NetApp has launched a service that automates the deployment of Kubernetes within a NetApp hyper-converged infrastructure (HCI) platform.
NetApp Kubernetes Service on NetApp HCI automates the deployment of Kubernetes and includes an application orchestration tool, along with access to a NetApp-curated application marketplace, says Ingo Fuchs, chief technologist for cloud and DevOps at NetApp.
The offering is part of a larger portfolio of NetApp Cloud Data Services on NetApp HCI that is now generally available. In addition to the Kubernetes offering, NetApp has added Cloud Volumes on NetApp HCI, which makes persistent storage available on all the major public clouds. That capability is critical because it provides organizations with access to a common data fabric that can be deployed in the cloud and on-premises IT environments, as part of an effort to enable true hybrid cloud computing, says Fuchs.
Fuchs notes that as the Container Storage Interface (CSI) continues to mature, it is becoming easier to leverage a Kubernetes platform also to foster those hybrid cloud computing initiatives. Because Kubernetes can run anywhere, it provides a level of abstraction that makes it easier to run applications anywhere as well. The challenge now is finding a way to provide those applications with a consistent way to access data regardless of what platform Kubernetes is running on, Fuchs says, adding the NetApp Data Fabric aims to make it easier for organizations to move data wherever it needs to be.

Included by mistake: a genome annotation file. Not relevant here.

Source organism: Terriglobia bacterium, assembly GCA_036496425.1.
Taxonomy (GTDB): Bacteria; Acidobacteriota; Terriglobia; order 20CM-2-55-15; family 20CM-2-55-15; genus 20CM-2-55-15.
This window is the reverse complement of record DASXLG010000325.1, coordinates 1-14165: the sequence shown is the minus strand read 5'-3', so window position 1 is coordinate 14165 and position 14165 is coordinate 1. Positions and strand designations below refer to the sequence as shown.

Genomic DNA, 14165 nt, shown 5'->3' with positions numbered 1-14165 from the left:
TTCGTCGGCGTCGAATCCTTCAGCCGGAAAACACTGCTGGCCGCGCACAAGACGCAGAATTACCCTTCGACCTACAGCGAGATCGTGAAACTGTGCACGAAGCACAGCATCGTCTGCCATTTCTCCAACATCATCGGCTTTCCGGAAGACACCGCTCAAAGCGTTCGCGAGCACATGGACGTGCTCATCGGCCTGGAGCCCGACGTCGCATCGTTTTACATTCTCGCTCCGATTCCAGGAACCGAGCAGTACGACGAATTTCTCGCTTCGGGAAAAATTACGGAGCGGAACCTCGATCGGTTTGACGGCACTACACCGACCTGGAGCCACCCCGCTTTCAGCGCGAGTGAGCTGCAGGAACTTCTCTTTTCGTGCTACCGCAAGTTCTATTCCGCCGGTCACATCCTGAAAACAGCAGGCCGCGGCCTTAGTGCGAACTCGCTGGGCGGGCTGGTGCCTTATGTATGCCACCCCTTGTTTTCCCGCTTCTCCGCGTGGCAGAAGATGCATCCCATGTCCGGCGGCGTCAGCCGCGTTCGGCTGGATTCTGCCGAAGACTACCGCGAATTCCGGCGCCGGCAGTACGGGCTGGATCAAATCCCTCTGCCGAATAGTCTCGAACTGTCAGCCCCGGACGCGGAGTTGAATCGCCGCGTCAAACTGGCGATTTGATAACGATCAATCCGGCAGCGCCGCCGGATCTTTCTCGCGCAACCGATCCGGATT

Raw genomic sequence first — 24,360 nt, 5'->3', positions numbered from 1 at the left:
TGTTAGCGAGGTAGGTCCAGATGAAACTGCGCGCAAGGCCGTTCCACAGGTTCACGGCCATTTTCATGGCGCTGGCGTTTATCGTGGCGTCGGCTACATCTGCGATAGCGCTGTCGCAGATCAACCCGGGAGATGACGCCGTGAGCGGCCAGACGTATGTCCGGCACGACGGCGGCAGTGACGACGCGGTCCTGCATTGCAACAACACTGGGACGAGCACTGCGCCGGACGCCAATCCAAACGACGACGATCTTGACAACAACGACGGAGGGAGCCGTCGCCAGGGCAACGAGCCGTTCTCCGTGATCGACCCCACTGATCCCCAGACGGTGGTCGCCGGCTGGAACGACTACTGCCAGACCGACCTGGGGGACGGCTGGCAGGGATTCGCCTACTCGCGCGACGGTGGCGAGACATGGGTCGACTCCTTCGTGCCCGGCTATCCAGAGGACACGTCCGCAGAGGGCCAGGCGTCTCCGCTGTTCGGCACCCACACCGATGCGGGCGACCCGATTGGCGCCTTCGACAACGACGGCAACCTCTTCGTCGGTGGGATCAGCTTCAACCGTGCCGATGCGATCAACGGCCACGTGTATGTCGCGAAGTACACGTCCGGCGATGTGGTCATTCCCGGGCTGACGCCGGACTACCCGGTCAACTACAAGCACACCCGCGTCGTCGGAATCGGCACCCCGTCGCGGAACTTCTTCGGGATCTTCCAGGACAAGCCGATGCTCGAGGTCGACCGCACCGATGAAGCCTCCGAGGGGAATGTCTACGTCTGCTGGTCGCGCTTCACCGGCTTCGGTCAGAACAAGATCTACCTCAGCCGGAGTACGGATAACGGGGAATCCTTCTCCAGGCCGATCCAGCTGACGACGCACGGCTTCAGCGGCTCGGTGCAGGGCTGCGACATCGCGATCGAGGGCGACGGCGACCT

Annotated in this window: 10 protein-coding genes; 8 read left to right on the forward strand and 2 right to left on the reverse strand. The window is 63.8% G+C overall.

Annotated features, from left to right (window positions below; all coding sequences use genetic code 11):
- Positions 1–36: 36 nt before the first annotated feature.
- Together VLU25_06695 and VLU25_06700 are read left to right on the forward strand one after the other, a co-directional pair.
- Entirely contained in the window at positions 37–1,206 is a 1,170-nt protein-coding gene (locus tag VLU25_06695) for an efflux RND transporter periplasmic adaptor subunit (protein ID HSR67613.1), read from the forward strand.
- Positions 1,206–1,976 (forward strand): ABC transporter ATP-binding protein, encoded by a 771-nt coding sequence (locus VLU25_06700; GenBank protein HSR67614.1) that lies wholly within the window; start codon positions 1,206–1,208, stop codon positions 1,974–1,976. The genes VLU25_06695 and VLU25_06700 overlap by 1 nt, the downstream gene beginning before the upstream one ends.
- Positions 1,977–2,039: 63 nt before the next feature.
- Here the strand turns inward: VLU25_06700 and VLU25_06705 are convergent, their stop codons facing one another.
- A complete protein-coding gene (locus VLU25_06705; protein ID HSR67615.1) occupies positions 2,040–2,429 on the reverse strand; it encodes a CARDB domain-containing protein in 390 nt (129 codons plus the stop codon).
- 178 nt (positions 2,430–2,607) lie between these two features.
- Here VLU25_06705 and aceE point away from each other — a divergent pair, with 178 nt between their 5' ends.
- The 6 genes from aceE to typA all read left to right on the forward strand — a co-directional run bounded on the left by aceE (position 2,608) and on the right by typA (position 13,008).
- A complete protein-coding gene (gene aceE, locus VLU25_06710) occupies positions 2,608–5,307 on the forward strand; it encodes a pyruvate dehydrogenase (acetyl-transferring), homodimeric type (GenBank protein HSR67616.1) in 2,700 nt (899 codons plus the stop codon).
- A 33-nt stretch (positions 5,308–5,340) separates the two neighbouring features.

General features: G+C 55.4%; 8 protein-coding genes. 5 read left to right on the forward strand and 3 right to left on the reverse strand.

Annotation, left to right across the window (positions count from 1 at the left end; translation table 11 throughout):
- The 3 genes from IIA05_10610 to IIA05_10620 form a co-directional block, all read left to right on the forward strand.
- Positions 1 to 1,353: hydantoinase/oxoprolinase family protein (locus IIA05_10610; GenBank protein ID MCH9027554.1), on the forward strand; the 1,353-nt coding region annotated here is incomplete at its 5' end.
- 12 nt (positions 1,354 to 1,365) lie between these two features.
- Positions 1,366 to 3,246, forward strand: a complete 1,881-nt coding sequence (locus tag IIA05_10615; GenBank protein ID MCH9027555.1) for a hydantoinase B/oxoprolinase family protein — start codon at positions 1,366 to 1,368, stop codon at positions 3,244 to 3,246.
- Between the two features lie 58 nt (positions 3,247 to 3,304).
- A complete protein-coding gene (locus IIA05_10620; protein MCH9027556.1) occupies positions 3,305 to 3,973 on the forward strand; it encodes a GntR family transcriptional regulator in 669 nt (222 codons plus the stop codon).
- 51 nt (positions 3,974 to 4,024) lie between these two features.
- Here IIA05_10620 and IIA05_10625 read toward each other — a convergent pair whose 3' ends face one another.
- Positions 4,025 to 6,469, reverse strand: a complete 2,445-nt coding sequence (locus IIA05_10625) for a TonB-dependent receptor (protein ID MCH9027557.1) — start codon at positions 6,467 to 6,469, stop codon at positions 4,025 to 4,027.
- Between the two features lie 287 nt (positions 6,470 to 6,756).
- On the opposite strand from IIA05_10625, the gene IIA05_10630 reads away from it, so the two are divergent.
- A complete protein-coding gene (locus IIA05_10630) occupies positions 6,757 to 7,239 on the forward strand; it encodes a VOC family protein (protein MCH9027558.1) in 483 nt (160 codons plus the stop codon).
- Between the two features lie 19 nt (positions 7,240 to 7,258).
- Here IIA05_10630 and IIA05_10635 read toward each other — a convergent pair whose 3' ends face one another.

NetApp has extended its fabric even further via Trident, an open source orchestrator that natively integrates Persistent Volume software with Kubernetes.
While it’s not necessarily a requirement, Kubernetes unifies compute and storage in a way that lends itself to HCI platforms. Within an on-premises IT environment, NetApp offers a FlexPod platform that combines its storage system with the Unified Compute System (UCS) developed by Cisco Systems. NetApp HCI services extend that data fabric out to public clouds, which generally are built on HCI architectures.
The convergence of data and storage management is accelerating at a time when more stateful applications built using containers are showing up on Kubernetes. The first containerized applications were largely stateless. As such, they didn’t require access to persistent storage. This next wave of stateful containerized applications typically include databases that need to access persistent storage.
It’s still early days as far as determining what approach to unifying data and storage management will dominate in the forthcoming era of the hybrid cloud. Most organizations today run applications in multiple clouds that are isolated from one another. As such, the need to unify data and storage management is not yet acute. However, as organizations become more concerned about being locked into a specific cloud provider the ability to move data easily between various platforms becomes a fundamental requirement.
Less clear at the moment, however, is how much that convergence will be driven by traditional storage managers in the enterprise or by chief architects or DevOps teams that are more familiar with the requirements of containerized applications running on top of Kubernetes.